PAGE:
- MechWarrior Online's Renaissance Is All Thanks To The Developers Putting Players In Charge
- Your BattleTech News Roundup For May, 2021
- Your BattleTech News Roundup For April 2021
- Why You Should Actually Trust BattleTech’s Mysteriously Short-Ranged Autocannons
- Your BattleTech News Roundup For March, 2021
- Read more →
|Garuda Heavy VTOL|
|Manufacturer||Csesztreg Industriplex Beta, WC Site 4|
|Speed||96 (120) km/h|
|Communications System||K9 CommSys w/ECM Suite|
|Targeting Tracking System||Hunter (2) Dedicated TTS w/TAG|
The Garuda Heavy VTOL was designed by Clan Hell's Horses to support both VTOLs that transport battle armor and the battle armor itself. After working with Clan Wolf-in-Exile, and moving to a larger chassis than normal, the Garuda entered production in 3084. Clan Wolf-in-Exile started production shortly thereafter.
Typically the Garuda will soften up a battle armor landing zone and then remain on station to provide additional support to the ground forces. The VTOL transports that delivered the battle armor withdraw from the field. Though it has a relatively low top speed, the VTOL Jet Booster allows a Garuda to put on a burst of speed that enemy forces aren't expecting. Finally, the ECM Suite mounted in the body disrupts enemy targeting systems. Six and a half tons of Ferro-Fibrous armor protect the Garuda.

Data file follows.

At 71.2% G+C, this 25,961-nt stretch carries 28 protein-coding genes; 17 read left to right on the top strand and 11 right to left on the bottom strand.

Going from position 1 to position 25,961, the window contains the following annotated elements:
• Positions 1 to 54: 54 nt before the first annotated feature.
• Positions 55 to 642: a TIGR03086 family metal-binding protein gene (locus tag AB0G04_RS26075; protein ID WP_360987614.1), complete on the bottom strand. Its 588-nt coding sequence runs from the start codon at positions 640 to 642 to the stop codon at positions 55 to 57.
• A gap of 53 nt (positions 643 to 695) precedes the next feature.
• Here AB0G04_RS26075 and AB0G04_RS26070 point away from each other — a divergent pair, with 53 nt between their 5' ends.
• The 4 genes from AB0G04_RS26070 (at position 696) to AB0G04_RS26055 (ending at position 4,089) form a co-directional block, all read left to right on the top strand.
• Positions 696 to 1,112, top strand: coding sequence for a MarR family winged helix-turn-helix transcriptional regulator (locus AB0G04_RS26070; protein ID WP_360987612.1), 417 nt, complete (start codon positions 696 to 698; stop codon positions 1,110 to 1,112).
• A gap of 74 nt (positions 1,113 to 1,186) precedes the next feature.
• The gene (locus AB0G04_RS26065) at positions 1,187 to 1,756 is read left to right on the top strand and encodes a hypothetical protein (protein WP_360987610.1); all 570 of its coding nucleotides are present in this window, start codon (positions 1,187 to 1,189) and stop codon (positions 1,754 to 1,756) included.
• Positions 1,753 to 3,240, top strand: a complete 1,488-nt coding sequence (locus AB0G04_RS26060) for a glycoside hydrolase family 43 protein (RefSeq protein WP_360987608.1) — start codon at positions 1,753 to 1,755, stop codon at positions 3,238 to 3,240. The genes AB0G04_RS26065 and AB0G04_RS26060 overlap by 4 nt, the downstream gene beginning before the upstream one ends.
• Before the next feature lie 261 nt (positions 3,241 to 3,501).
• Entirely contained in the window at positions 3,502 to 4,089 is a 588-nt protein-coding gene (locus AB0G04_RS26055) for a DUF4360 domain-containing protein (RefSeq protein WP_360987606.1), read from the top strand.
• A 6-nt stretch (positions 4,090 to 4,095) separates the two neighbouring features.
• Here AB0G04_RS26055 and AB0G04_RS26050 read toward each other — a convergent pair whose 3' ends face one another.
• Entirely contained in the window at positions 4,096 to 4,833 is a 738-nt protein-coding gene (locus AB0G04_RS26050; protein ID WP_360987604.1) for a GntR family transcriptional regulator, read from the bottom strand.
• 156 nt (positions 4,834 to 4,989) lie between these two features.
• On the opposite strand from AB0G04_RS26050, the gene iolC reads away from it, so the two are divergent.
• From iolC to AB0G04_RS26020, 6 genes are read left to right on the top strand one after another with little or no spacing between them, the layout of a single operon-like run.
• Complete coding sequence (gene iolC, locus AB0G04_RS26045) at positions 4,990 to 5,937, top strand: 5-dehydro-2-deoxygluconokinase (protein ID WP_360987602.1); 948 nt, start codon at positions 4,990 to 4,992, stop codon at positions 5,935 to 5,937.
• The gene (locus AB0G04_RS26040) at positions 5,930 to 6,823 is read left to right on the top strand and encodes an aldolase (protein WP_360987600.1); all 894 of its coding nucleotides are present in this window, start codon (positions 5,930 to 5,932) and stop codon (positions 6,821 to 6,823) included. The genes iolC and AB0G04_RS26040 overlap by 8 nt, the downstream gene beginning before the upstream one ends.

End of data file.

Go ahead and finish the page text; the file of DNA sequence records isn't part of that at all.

Weapons and Equipment
The Garuda uses an ER Large Laser for most of its firepower. This energy weapon, combined with the fusion power plant, eases logistics. The laser and a TAG system are mounted coaxially in a VTOL Chin Turret, which provides nearly 300 degrees of fire. To provide additional firepower, the Garuda uses a Streak LRM-15 launcher. Equipped with a ton of ammunition, this frugal system won't fire unless it has a target lock. The Streak launcher isn't mounted in the turret however, and can only fire forwards.
There are no known variants of the Garuda.
- Technical Readout: Prototypes, p. 70
- MUL online date for the Garuda
- Technical Readout: Prototypes, p. 71
- Record Sheets: Prototypes, p. 37